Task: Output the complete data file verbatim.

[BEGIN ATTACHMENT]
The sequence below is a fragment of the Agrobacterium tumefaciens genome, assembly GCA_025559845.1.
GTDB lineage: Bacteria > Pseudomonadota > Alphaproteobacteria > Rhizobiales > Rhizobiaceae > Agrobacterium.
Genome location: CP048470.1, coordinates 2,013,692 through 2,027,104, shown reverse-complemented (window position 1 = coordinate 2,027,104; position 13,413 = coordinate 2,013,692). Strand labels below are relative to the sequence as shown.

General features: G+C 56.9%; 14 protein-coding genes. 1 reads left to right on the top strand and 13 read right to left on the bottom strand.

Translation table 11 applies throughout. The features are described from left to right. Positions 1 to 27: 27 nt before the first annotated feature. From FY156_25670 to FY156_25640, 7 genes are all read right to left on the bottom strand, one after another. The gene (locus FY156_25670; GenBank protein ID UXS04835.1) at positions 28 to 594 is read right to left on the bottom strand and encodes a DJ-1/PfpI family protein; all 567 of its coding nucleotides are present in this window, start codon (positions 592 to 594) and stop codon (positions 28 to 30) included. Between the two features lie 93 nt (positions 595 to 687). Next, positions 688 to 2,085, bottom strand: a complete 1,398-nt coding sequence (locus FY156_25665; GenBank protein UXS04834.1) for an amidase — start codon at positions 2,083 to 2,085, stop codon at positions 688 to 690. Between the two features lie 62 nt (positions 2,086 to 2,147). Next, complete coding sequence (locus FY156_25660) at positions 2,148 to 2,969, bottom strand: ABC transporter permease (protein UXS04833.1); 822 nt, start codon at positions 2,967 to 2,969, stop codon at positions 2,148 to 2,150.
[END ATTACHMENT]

The sequence below is a fragment of the Agrobacterium tumefaciens genome, assembly GCA_025559845.1.
GTDB lineage: Bacteria > Pseudomonadota > Alphaproteobacteria > Rhizobiales > Rhizobiaceae > Agrobacterium.
Genome location: CP048470.1, coordinates 2,013,692 through 2,027,104, shown reverse-complemented (window position 1 = coordinate 2,027,104; position 13,413 = coordinate 2,013,692). Strand labels below are relative to the sequence as shown.

General features: G+C 56.9%; 14 protein-coding genes. 1 reads left to right on the top strand and 13 read right to left on the bottom strand.

Translation table 11 applies throughout. The features are described from left to right. Positions 1 to 27: 27 nt before the first annotated feature. From FY156_25670 to FY156_25640, 7 genes are all read right to left on the bottom strand, one after another. The gene (locus FY156_25670; GenBank protein ID UXS04835.1) at positions 28 to 594 is read right to left on the bottom strand and encodes a DJ-1/PfpI family protein; all 567 of its coding nucleotides are present in this window, start codon (positions 592 to 594) and stop codon (positions 28 to 30) included. Between the two features lie 93 nt (positions 595 to 687). Next, positions 688 to 2,085, bottom strand: a complete 1,398-nt coding sequence (locus FY156_25665; GenBank protein UXS04834.1) for an amidase — start codon at positions 2,083 to 2,085, stop codon at positions 688 to 690. Between the two features lie 62 nt (positions 2,086 to 2,147). Next, complete coding sequence (locus FY156_25660) at positions 2,148 to 2,969, bottom strand: ABC transporter permease (protein UXS04833.1); 822 nt, start codon at positions 2,967 to 2,969, stop codon at positions 2,148 to 2,150.